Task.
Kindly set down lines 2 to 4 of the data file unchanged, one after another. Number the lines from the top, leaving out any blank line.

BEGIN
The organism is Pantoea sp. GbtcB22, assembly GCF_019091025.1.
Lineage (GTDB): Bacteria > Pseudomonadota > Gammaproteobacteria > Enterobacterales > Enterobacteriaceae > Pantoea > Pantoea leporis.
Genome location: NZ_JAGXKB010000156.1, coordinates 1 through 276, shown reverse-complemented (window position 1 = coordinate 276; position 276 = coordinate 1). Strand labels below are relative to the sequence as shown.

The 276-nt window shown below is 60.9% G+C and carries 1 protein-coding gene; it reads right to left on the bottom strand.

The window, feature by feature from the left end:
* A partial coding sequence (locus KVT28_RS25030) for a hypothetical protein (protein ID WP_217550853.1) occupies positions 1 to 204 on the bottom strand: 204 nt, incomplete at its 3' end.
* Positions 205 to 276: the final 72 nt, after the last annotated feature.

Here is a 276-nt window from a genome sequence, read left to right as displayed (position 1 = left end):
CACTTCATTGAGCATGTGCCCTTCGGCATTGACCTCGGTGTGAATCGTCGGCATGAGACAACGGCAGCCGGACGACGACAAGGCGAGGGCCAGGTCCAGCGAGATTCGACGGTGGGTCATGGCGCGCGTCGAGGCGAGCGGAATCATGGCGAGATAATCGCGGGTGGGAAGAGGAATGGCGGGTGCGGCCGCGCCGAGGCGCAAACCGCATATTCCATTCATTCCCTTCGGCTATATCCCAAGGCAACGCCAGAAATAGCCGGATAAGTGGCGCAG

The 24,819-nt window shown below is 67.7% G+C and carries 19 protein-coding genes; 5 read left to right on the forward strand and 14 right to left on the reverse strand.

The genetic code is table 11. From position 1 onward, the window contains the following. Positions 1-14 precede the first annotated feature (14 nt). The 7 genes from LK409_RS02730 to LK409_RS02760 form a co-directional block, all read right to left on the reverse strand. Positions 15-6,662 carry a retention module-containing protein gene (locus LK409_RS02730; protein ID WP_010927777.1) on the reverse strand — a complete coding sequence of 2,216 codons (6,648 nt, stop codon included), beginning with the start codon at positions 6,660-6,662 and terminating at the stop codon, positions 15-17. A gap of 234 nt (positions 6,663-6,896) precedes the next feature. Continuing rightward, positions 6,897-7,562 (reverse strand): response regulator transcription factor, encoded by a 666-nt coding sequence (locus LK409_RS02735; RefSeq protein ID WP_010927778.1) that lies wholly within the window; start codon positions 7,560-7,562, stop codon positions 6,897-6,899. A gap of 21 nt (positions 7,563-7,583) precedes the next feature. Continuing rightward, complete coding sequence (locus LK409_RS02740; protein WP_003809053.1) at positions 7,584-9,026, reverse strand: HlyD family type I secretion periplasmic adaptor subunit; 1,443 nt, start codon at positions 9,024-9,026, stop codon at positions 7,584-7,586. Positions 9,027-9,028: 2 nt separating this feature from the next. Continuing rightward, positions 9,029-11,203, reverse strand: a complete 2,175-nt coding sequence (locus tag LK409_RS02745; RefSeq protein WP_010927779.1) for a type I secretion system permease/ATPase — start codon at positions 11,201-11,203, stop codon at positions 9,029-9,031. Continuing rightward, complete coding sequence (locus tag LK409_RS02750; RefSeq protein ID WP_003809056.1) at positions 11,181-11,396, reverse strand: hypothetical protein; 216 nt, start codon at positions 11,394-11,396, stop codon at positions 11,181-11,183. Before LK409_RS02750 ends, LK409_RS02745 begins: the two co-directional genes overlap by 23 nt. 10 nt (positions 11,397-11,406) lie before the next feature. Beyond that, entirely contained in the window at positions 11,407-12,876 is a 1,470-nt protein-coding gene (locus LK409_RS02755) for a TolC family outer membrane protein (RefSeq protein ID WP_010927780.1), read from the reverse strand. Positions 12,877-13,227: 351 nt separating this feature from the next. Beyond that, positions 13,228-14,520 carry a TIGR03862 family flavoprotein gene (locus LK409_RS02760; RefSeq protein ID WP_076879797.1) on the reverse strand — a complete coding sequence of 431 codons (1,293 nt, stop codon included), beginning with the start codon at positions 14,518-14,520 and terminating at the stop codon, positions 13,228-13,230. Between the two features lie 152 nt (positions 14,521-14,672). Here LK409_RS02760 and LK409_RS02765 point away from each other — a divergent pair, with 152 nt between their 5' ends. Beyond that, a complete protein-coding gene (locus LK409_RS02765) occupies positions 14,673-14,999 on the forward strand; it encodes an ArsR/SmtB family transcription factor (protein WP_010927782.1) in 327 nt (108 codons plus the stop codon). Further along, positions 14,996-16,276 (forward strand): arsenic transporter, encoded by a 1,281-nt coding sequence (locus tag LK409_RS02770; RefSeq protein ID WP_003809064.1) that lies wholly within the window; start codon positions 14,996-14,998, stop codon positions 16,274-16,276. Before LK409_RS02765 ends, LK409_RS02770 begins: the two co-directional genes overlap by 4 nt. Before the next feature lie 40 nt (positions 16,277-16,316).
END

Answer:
Lineage (GTDB): Bacteria > Pseudomonadota > Gammaproteobacteria > Enterobacterales > Enterobacteriaceae > Pantoea > Pantoea leporis.
Genome location: NZ_JAGXKB010000156.1, coordinates 1 through 276, shown reverse-complemented (window position 1 = coordinate 276; position 276 = coordinate 1). Strand labels below are relative to the sequence as shown.

The 276-nt window shown below is 60.9% G+C and carries 1 protein-coding gene; it reads right to left on the bottom strand.